Digital Marketers that want to better understand their audience, and strengthen their performance marketing strategy, need to know how to best utilise all of the data available inside Google Analytics.
If you’re not familiar with Google Analytics, it can be a little daunting at first. With so much data available to dig through, it’s hard to know where to look to find the most important digital metrics.
Without knowing which sections to pay attention to, you could spend hours digging through the platform and walk away with your head spinning.
Similarly, without analysing your website traffic, it’s hard to assess the effectiveness of your current marketing strategy and know when it’s time to make a shift.
If leveraged correctly, Google Analytics can provide valuable insight into who visits your website, how they got there in the first place and what pages they spend the most time on; this is powerful data for marketers that can be used to enhance their digital marketing strategy.
Google Tag Manager
Tagging can get pretty complex. Larger websites in particular can have lots of tags or code snippets that need to be added, require updating regularly or have complex installations, but it’s not just the complexity involved, and there are several other reasons why you should use a tool to manage all your tags – and in particular Google Tag Manager.
GTM is free and future proof
Tag management systems are not a new invention – they’ve been around for a few years now – but most of them charge a fee for the use of the product. Google’s is free, which makes it very appealing.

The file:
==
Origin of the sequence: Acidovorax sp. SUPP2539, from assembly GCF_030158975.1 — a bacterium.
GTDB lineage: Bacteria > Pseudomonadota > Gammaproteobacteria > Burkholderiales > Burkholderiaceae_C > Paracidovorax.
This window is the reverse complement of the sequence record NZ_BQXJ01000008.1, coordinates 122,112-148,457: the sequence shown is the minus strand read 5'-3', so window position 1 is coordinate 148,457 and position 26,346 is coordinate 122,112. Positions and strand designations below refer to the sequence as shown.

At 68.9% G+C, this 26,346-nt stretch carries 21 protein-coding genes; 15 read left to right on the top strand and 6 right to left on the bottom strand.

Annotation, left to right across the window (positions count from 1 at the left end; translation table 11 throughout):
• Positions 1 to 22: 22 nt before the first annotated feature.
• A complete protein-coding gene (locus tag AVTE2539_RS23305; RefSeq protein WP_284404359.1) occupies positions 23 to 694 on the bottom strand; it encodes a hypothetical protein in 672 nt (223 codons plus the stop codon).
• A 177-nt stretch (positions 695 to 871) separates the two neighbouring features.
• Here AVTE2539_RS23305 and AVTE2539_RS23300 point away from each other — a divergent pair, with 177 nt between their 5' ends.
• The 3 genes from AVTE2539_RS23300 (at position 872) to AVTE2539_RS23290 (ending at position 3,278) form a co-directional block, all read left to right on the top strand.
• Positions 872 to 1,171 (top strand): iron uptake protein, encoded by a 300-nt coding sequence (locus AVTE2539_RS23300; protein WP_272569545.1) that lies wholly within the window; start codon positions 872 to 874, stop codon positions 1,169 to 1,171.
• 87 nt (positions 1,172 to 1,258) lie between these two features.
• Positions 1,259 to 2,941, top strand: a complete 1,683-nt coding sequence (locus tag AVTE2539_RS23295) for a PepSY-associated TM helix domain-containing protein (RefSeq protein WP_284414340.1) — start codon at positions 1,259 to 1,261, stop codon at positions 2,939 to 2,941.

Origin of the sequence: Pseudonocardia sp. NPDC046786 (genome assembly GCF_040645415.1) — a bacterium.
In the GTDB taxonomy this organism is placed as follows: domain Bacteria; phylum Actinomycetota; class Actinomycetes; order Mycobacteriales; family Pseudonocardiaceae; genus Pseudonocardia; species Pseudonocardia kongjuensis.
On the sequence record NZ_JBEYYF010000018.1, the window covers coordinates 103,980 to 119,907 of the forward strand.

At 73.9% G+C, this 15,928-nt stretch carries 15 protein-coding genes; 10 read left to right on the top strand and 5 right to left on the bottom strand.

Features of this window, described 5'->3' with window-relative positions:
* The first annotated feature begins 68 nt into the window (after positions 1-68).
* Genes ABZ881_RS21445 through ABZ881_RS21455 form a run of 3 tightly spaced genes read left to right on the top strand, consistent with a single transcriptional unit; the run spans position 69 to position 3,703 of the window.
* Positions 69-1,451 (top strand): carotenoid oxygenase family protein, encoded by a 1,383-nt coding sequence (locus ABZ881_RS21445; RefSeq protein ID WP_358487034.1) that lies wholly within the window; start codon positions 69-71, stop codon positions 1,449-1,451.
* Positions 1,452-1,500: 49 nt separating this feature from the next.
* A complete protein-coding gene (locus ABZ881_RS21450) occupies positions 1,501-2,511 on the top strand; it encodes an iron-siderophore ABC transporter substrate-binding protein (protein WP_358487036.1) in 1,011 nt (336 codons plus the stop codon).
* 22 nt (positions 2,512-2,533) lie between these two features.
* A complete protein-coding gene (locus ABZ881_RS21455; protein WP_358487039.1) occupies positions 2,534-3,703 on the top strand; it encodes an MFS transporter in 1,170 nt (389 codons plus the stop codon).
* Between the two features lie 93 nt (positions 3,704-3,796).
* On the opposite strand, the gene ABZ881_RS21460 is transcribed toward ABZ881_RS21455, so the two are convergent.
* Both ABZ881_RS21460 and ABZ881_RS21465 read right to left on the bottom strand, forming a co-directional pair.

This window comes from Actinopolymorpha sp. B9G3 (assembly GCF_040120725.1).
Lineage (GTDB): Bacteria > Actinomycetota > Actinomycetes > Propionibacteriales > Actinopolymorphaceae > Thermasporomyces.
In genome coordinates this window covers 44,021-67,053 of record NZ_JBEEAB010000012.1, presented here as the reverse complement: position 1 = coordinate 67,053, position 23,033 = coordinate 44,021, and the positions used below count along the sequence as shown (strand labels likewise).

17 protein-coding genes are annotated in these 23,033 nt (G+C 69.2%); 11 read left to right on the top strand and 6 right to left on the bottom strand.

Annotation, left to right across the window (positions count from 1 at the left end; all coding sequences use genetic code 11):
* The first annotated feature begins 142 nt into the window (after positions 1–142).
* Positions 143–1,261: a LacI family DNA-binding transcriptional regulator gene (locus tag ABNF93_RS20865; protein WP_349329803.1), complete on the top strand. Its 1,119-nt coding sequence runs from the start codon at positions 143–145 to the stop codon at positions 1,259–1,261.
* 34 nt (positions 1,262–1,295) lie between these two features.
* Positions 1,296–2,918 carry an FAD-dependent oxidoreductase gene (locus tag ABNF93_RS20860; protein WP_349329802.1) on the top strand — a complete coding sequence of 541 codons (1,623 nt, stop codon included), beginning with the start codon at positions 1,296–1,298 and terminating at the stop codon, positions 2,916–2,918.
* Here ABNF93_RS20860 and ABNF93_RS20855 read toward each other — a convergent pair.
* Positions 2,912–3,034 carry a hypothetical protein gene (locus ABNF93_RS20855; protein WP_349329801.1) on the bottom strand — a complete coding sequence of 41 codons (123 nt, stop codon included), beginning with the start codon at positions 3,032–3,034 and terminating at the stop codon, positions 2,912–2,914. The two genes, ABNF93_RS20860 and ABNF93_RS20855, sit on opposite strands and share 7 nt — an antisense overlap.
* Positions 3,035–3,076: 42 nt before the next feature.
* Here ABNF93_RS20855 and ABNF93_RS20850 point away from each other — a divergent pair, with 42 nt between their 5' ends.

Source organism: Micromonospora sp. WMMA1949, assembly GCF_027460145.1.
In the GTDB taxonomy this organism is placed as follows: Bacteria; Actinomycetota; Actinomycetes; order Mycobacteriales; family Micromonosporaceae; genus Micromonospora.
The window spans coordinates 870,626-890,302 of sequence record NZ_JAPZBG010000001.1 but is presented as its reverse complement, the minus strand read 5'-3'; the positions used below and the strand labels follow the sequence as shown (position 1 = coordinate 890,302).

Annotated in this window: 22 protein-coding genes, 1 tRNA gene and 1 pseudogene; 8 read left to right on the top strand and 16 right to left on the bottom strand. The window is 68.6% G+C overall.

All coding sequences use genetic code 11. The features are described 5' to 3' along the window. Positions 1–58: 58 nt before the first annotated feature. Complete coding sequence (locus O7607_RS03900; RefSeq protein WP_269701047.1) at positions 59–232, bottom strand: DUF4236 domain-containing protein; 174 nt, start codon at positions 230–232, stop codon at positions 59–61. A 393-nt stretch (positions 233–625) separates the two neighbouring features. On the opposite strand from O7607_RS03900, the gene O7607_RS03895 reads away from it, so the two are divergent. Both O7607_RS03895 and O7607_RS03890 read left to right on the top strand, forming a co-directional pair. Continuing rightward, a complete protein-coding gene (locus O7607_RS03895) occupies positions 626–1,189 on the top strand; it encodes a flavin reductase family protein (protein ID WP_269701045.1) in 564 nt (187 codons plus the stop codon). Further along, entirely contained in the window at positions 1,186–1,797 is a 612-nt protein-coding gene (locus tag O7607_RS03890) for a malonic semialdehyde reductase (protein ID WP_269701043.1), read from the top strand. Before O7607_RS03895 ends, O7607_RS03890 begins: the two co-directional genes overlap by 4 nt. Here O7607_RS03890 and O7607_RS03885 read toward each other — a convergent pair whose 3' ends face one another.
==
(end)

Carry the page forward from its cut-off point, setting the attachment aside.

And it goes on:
Seasoned computer users will know how well that turned out for Microsoft, but Google won’t make that mistake. If there’s one thing they won’t do, it’s get lazy with their product. I believe they are acutely aware that marketers and business owners need a way of easily managing and updating their tags/code snippets without touching the code.
The iteration released by Google nearly two years ago is testament to that, refining the terminology so that technophobes can understand the semantics. But the fact that it’s free and future proof isn’t the only reason why GTM is the best thing since sliced bread (slight exaggeration).
Ease of use
Within reason, Google Tag Manager enables you to insert a piece of code once, without ever having to bother your web developer. This is perfect for teams with an external web developer because you are not repeatedly asking that developer to make changes. For in-house teams it also means your developer can focus on improving the website, as opposed to making changes to benefit your data, thus streamlining the process.
It also means that if you need to update any of your tags (remember what I said earlier about upgrading from Classic Analytics to Universal Analytics), you can do this yourself by updating the tag in the GTM dashboard.
Google is well aware that the majority of websites use a similar selection of tags. This isn’t just limited to Google Analytics or Ads Conversion Pixels, but also DoubleClick, Facebook and Twitter tags.
This is perfect for marketers who aren’t familiar with code. The GTM snippet is inserted once on all pages, and all tags are inserted into pages that the rules (now known as ‘triggers’) associate with the designated tag.
Google Tag Manager also contains an option to test your tags before you publish them.
Data accuracy is becoming increasingly important (and increasingly difficult given the web spam issue), so being able to try out your implementation to ensure your tags are firing correctly is hugely important. This ensures it never affects your live data.